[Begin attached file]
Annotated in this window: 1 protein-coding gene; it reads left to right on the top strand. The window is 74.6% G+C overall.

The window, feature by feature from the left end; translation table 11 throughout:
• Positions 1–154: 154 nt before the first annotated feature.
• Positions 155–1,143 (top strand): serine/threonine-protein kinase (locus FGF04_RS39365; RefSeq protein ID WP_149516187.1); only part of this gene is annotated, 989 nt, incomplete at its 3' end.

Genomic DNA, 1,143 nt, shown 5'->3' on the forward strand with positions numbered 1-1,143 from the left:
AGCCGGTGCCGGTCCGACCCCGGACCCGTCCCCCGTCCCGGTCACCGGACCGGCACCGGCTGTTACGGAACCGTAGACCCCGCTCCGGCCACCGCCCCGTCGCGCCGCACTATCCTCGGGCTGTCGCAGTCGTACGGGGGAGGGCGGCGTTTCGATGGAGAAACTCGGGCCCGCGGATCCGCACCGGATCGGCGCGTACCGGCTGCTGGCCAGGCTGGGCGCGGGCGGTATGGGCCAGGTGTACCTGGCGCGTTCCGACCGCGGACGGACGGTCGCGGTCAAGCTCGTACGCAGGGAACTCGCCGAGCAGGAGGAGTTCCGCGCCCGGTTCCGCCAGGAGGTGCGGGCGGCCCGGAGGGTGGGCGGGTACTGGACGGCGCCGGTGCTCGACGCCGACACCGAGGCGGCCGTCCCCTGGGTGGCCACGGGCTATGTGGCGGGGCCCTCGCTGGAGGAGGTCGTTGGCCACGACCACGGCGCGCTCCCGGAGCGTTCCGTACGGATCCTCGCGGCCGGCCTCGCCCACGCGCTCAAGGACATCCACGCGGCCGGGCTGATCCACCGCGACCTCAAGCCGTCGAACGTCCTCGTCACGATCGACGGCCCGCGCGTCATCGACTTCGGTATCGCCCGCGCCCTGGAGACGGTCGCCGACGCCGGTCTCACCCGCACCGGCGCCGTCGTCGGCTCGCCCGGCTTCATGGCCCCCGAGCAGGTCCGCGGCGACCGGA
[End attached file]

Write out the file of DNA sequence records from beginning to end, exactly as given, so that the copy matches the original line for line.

Annotated in this window: 1 protein-coding gene; it reads left to right on the top strand. The window is 74.6% G+C overall.

The window, feature by feature from the left end; translation table 11 throughout:
• Positions 1–154: 154 nt before the first annotated feature.
• Positions 155–1,143 (top strand): serine/threonine-protein kinase (locus FGF04_RS39365; RefSeq protein ID WP_149516187.1); only part of this gene is annotated, 989 nt, incomplete at its 3' end.

Genomic DNA, 1,143 nt, shown 5'->3' on the forward strand with positions numbered 1-1,143 from the left:
AGCCGGTGCCGGTCCGACCCCGGACCCGTCCCCCGTCCCGGTCACCGGACCGGCACCGGCTGTTACGGAACCGTAGACCCCGCTCCGGCCACCGCCCCGTCGCGCCGCACTATCCTCGGGCTGTCGCAGTCGTACGGGGGAGGGCGGCGTTTCGATGGAGAAACTCGGGCCCGCGGATCCGCACCGGATCGGCGCGTACCGGCTGCTGGCCAGGCTGGGCGCGGGCGGTATGGGCCAGGTGTACCTGGCGCGTTCCGACCGCGGACGGACGGTCGCGGTCAAGCTCGTACGCAGGGAACTCGCCGAGCAGGAGGAGTTCCGCGCCCGGTTCCGCCAGGAGGTGCGGGCGGCCCGGAGGGTGGGCGGGTACTGGACGGCGCCGGTGCTCGACGCCGACACCGAGGCGGCCGTCCCCTGGGTGGCCACGGGCTATGTGGCGGGGCCCTCGCTGGAGGAGGTCGTTGGCCACGACCACGGCGCGCTCCCGGAGCGTTCCGTACGGATCCTCGCGGCCGGCCTCGCCCACGCGCTCAAGGACATCCACGCGGCCGGGCTGATCCACCGCGACCTCAAGCCGTCGAACGTCCTCGTCACGATCGACGGCCCGCGCGTCATCGACTTCGGTATCGCCCGCGCCCTGGAGACGGTCGCCGACGCCGGTCTCACCCGCACCGGCGCCGTCGTCGGCTCGCCCGGCTTCATGGCCCCCGAGCAGGTCCGCGGCGACCGGA